Curve frames (once again)

I know there are many threads around curve frames and I have looked at a ton of them, but could not find a satisfactory solution.

Basically I am trying to find a way to get curve frames somewhat reliably.

The frames should be:

  1. the x-axis should always align with the curve tangent
  2. the z and y axis should not suddenly change direction when the curvature flips from one side to the other

It has to work on any open or closed nurbs curve.

You would think it is fairly straight forward since we as humans have a intuitive sense of how the frames should align along any curve. If we think of a roller coaster, that is a good example of where the 2 principles absolutely have to match. Of course with a roller coaster a third principle comes into play with “leaning” into the curve so that the acceleration vector is always pointing down. This would be a nice bonus. A roller coaster might have some intentional extra twists, lets ignore those.

Well, seems like it is not so easy to actually do.

I have seen many mentions of the Frenet-Serret formula and suggestions to “just use that”. So my first question would be: Is this algorithm used in any of the curve frame components?

Playing around I have found that there are 2 difficult cases: changing curvature and circles placed directly on the X, Y or Z base planes.

Looking at the normal Curve Frame component (Method 1) it has the problem that the z-axis tends to flip where the curvature goes from one side to another side of the curve.

Now trying to fix that with flipping certain planes using dot products (Method 2) works, but usually only in one plane.

I have devised a third method, which seems to be a lot closer to what I am after, but fails with the circle in YZ plane. Here everything is more or less oriented to have Z up, similar to the roller coaster example.

Maybe there is no solution that has satisfactory results in all cases. But maybe there is, and I would like to/need to find it.

So far in all my many years of using Grasshopper this is the one problem that riddles me over and over again. (64.9 KB)

I don’t exactly know how the curve frames are oriented, but it seems that Y gets aligned to either world X, Y or Z. How the axis is chosen is a mystery.

I tried a surfacic approach by sweeping a horizontal line along the curve to give a base surface, which by definition has a local normal vector. It seems the orientation of the kettles is consistent.

I’m more used to work with Perp Frames rather than Curve Frames but I think you can fill in the gaps from here. (67.2 KB)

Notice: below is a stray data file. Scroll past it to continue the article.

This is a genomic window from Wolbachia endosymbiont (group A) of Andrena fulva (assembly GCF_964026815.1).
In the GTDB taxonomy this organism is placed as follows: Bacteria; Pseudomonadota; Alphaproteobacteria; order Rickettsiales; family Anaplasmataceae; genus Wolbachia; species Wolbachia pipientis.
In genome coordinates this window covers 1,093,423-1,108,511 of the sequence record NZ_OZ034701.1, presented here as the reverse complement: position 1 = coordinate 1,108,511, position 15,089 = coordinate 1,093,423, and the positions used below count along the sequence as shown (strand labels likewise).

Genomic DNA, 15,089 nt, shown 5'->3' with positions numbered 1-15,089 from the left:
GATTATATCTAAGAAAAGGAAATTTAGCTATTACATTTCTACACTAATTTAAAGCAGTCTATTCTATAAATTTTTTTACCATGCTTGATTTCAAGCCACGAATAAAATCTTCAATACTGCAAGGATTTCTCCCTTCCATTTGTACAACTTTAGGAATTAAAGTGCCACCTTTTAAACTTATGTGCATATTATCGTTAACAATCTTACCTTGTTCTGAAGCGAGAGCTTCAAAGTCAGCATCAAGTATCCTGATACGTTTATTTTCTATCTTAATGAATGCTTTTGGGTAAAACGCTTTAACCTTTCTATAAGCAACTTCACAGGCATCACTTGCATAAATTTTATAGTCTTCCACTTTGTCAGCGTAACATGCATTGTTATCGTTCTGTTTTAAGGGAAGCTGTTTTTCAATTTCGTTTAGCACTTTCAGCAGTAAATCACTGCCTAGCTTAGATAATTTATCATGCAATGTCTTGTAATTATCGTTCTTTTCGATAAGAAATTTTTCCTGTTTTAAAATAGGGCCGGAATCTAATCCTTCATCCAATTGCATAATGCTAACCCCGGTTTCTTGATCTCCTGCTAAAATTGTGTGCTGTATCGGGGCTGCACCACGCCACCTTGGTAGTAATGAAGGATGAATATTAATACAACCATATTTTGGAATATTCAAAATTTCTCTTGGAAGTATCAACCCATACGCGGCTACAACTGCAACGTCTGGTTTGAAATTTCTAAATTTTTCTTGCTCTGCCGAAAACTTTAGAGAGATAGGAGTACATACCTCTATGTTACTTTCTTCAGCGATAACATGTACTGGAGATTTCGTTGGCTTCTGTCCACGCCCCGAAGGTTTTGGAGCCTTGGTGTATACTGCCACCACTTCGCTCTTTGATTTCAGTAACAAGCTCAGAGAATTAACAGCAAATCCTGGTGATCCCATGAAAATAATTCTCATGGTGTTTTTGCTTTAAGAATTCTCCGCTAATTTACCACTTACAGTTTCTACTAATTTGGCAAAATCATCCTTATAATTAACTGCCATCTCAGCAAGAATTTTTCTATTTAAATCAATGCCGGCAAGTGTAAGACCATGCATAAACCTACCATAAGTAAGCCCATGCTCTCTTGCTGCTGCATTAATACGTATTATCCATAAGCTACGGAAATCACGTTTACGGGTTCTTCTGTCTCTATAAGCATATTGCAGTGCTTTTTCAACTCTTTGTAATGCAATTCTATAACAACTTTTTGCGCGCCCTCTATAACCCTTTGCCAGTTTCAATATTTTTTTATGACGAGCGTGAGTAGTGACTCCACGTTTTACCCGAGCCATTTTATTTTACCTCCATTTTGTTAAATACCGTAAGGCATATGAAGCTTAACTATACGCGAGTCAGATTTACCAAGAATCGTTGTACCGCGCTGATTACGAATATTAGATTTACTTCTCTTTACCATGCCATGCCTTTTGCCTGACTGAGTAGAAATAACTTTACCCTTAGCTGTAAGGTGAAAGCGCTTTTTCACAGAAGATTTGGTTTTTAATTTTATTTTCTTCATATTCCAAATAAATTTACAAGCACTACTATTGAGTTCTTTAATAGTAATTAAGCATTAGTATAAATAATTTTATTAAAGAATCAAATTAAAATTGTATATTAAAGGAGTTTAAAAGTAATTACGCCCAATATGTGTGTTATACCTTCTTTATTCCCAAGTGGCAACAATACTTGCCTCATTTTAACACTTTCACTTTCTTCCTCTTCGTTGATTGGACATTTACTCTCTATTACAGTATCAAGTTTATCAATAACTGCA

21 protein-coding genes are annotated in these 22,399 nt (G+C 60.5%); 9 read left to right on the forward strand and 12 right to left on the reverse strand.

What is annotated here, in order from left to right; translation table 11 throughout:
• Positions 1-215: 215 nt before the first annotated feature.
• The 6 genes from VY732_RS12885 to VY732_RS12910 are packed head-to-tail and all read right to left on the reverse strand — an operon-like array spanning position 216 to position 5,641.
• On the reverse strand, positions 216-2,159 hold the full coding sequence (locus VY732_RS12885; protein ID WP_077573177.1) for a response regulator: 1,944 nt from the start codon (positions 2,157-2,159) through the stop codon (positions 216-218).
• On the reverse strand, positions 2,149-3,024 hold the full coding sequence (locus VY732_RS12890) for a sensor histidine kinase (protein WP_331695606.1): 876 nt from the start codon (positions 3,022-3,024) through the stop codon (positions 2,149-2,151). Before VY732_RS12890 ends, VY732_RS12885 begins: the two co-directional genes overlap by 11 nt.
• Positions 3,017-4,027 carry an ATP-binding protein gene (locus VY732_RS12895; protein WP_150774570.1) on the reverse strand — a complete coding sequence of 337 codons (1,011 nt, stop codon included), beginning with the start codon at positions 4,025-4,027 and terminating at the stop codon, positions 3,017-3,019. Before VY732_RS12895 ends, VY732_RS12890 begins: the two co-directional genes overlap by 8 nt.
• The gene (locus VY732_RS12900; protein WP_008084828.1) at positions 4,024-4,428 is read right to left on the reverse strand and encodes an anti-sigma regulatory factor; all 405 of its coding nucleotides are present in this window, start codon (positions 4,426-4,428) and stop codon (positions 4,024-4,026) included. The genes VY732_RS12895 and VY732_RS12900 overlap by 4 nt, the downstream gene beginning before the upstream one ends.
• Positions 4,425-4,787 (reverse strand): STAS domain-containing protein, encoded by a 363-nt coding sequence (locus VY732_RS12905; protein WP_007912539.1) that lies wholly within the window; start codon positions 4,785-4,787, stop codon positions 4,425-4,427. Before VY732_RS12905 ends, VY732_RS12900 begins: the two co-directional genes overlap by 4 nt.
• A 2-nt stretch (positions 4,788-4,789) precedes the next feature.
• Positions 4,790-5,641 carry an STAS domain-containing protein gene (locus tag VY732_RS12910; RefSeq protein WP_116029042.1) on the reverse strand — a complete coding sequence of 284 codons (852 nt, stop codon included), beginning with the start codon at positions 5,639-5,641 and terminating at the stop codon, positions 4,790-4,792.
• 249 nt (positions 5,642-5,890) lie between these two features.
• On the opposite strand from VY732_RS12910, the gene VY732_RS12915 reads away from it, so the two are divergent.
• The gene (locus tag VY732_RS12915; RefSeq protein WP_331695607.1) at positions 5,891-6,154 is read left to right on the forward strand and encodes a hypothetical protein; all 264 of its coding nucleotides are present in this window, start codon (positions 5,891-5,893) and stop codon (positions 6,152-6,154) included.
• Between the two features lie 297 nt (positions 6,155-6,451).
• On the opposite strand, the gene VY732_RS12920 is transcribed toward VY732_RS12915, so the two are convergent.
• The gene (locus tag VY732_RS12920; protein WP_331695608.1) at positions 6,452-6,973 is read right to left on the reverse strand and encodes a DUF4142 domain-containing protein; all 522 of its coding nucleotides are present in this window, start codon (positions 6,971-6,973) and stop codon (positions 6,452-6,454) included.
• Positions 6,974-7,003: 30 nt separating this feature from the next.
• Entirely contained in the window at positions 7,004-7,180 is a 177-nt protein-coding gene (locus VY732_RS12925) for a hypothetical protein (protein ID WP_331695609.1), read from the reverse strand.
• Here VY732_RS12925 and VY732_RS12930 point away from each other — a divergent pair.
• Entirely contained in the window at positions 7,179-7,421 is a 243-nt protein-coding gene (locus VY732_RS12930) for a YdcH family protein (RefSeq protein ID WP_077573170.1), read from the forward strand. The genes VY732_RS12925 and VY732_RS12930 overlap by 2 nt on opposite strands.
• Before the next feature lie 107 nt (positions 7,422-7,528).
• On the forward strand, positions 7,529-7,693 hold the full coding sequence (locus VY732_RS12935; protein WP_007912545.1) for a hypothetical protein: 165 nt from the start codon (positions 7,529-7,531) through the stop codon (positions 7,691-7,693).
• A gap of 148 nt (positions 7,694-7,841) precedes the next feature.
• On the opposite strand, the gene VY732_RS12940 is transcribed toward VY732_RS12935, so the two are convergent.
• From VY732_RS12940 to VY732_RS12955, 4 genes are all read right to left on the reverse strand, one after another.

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That is an awesome technique, thanks!

I have played around with your technique and decided to simplify it a bit in the later part. I am simply using evaluate surface. This will be helpful as I have to rebuild this using the Rhino3dm library in another software tool.

I am calling it “Magic Teddy’s Sweep Evaluate” technique :smiley: (72.3 KB)

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One way to do it is to use anemone loop. You align the second plane to the first and the third to the second and the fourth to the third. I remember doing this three years ago but I can’t find the script. I’ll give it a try tomorrow.

Yes, I was thinking about using an iterative approach as well. But I think I would then actually try to use a physics based approach where you use forces and speed to lean into the curve like you would for designing a race track.

Curious how you did it though!

Getting the Perpendicular Frame via Python seems to be a little more stable. Maybe it could be an option.

Return a 3d frame at a parameter. This is slightly different than FrameAt in that the frame is computed in a way so there is minimal rotation from one frame to the next. (67.8 KB)


Nice. I love how simple the technique is. One thing I have noticed though is that just like evaluate curve for more complex curves the distances between frames is not consistent:

If you rebuild the curve the frames are spaced equally but then you re-introduce cases where there are sudden flips in the orientation:

But I will definitely save this as a user object since it seems superior to the normal curve frame component!

For the distance, I would use the Parameters output from Divide Distance (DivDist).

If you want to avoid any intersection, I have also done this recursively in python in the past, where you find the intersection of the first object with the curve, and use this to position the next…and so on.

I’ll think about a patent, thanks.

As for the equal spacing issue, it’s because you are trying to get the parameters directly from dividing the [0,1] domain equally. But even if you reparameterize a curve, there is no reason that the parameter should increase linearly between start and end points. It does for simple enough curves, but not complex NURBS.

If you want to have equal spacing, then use Divide Curve and use the Parameters output.
(Also, I think the Python code does exactly the same thing as Perp Frame component) (64.5 KB)

EDIT : exactly as @Adam_M said while I was replying :smiley:

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Thanks to both of your answers. Yes, I am aware of either having to rebuild a curve or using Divide Distance.

That’s actually why I like this sweep technique with the surface, since it appears that surfaces have equally spaced U and V coordinates regardless of shape?! At least looking at the results it appears that way.

Like mentioned I am basically using rhino3dm .NET in another application and only really have access to Evaluate Curve and Evaluate Surface from the Rhino world. Sadly DivideDistance does not seem to be part of rhino3dm.

So I think I will continue with the sweep technique since you also get a nice preview of how objects will align along the curve even before actually placing objects.